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Tips for Newbies?
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Thread: Tips for Newbies?

  1. #1
    Senior Member
    mr drinky's Avatar
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    Tips for Newbies?

    First of all, I still consider myself a newbie to sharpening and will for years to come, but when I was first starting to sharpen I watched the three videos (Carter, Korin, and Dave's) and noted down preparation/sharpening tips that I thought I might forget, but would be good to remember.

    Even after some time now, I still find myself referring to them every now and then just as a helpful reminder before I hit the stones.

    So anyhow, here was my list from way back when:

    * Wash hands and knives before handling stones.
    * Flatten stones before each sharpening session.
    * Clean flattener before moving on to next stone, so as to not contaminate grit.
    * Examine knife blade (for chips, bends, cleanliness) before sharpening and correct if needed.
    * Hone knife blades before sharpening.
    * Debur after each stone (felt pad).
    * Remember to turn stone around during sharpening to even out wear.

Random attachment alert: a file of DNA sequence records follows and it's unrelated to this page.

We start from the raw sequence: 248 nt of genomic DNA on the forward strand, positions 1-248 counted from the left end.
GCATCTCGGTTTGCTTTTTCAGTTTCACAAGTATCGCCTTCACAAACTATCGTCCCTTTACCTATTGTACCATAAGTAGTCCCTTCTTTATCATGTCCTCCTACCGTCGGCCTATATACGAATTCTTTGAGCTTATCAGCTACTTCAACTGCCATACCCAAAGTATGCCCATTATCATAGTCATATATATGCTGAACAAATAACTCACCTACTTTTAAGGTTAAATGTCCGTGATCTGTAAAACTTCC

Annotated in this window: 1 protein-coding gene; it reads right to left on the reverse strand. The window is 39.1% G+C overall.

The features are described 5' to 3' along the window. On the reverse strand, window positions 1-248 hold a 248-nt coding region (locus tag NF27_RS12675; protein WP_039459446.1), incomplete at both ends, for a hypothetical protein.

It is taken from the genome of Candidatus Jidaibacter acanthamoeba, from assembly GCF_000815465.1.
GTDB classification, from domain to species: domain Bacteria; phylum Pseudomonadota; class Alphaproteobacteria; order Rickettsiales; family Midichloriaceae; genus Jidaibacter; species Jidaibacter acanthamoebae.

* Wipe off grit on knife before moving to next stone.

    I know that those tips are more about preparing for sharpening and the in-between stuff than actual sharpening. Sharpening techniques are so varied, I only had a few sharpening tips on my list.

    * Use light pressure on stones.
    * Place fingers directly over the portion of blade you are sharping.
    * Raise a burr along the entire blade.

    If you were instructing a newbie, would you add any other tips or good practices (or take any away)? Just wondering.

    k.
    "In Japan they don't call it Japanese food, they just call it food." -- Children's Hospital Quote

  2. #2
    Senior Member FryBoy's Avatar
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    Have a box of Band-Aids nearby.
    Doug Collins
    Hermosa Beach, California

  3. #3
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    Use a magic marker and a loupe to see what you're doing. Otherwise, you're flying blind.

    Don't use a sub-1k grit stone until you know what you're doing. It's way too easy to destroy a knife on a 400/500 grit stone.

    Painter's tape on the sides of the blade may save you some scuffs, unless you consider them as a rite of passage.

  4. #4
    Have patience when sharpening, take your time to learn good technique and get comfortable with your angles. slow is smooth, smooth is fast.

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